The U.S. Constitution is one of the most well-crafted and revered governmental documents in all of the world’s history. That, however, does not stop ill-intended and/or ill-informed lawyers, lawmakers, and judges from twisting its intended purpose. By the same token, I am clearly a novice when it comes to Constitutional interpretation, so I will offer this question for your consideration. It’s a very basic question, but arguably, it is brought to the forefront regularly and subtly by American liberals – most recently and notably at Columbia University. The question is this – who is protected by the U.S. Constitution or (stated another way) who is protected by the liberties it affords?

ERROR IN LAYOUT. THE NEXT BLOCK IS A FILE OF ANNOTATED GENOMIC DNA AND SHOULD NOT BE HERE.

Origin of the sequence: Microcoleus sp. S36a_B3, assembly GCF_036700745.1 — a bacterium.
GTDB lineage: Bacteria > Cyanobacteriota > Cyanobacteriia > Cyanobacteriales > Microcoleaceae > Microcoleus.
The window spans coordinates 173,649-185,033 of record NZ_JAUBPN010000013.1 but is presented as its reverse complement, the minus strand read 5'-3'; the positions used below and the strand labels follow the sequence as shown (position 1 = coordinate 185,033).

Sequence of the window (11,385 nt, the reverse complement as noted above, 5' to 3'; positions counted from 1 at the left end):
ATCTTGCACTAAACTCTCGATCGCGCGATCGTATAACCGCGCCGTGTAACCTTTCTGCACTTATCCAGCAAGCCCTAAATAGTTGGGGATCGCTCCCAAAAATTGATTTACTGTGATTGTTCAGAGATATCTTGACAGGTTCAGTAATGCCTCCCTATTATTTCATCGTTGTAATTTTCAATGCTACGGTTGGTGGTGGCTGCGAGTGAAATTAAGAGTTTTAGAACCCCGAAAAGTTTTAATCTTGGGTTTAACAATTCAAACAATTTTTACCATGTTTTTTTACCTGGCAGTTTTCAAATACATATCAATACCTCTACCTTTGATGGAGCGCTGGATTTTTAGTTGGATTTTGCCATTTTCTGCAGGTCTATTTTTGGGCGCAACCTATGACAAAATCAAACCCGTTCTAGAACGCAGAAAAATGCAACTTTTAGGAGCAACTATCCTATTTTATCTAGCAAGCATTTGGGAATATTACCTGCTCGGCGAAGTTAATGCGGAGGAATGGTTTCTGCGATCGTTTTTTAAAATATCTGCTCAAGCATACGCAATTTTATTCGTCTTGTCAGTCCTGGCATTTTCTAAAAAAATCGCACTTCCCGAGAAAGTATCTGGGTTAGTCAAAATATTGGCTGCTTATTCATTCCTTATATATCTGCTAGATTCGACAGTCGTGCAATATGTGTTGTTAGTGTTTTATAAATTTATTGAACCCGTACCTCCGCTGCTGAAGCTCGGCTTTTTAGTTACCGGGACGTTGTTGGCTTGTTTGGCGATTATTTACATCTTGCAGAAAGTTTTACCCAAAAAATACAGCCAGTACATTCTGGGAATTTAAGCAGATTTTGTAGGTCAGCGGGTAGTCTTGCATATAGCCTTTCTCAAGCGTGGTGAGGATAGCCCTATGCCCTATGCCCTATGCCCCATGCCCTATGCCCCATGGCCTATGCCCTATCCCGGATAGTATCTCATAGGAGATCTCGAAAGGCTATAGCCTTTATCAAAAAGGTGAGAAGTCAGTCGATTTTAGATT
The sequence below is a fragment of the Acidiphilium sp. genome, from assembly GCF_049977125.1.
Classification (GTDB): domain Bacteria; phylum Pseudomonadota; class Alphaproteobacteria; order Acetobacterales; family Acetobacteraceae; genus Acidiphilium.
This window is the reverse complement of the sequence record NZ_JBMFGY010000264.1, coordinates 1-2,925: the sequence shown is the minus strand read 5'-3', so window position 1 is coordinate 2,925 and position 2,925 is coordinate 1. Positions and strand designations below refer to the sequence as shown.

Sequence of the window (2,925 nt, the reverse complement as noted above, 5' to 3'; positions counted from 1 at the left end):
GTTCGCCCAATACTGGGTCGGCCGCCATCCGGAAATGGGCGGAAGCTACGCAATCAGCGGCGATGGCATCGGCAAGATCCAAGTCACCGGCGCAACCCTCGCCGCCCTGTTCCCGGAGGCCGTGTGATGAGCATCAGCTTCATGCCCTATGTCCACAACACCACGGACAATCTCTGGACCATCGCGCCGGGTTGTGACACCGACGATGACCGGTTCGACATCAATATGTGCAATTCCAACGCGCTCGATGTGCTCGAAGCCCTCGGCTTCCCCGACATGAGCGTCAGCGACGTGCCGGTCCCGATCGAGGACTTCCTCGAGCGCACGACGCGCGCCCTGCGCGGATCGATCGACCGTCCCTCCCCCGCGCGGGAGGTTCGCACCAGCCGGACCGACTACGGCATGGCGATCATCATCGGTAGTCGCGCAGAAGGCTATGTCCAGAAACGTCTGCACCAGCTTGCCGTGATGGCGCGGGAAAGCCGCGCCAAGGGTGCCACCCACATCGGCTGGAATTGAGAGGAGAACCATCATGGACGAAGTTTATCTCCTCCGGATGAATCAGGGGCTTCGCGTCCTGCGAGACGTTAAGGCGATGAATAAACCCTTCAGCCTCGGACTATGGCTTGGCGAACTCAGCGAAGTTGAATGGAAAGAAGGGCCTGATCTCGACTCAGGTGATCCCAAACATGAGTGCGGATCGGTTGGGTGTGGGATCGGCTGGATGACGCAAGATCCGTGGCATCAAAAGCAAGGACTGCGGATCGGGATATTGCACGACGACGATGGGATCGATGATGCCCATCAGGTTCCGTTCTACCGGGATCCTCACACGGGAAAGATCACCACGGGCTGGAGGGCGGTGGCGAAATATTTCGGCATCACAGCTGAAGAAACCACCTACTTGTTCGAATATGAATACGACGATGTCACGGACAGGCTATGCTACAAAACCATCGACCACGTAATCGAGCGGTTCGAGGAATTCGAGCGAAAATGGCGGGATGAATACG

The stunt conducted at Columbia earlier this week and whether or not it should have been allowed to occur will be argued ad infinitum. Personally, I think it was a huge mistake and had many to blame for allowing it to occur – not the least of which was Lee Bollinger (Columbia’s president), George W. Bush, our State Department, Eliot Spitzer (NY governor), and Michael Bloomberg (NYC mayor). Certainly Bush, Spitzer, and/or Bloomberg could have exhibited some common sense and backbone by just saying “No – it’s not going to happen”. Bollinger exacerbated the issue by following his mindless/spineless decision to invite the Muslim Hitler with a verbal assault that should have been invoked when the question of the invitation was first entertained. BTW, in addition to being spineless, where in the world does Bollinger get a haircut like the one he was sporting?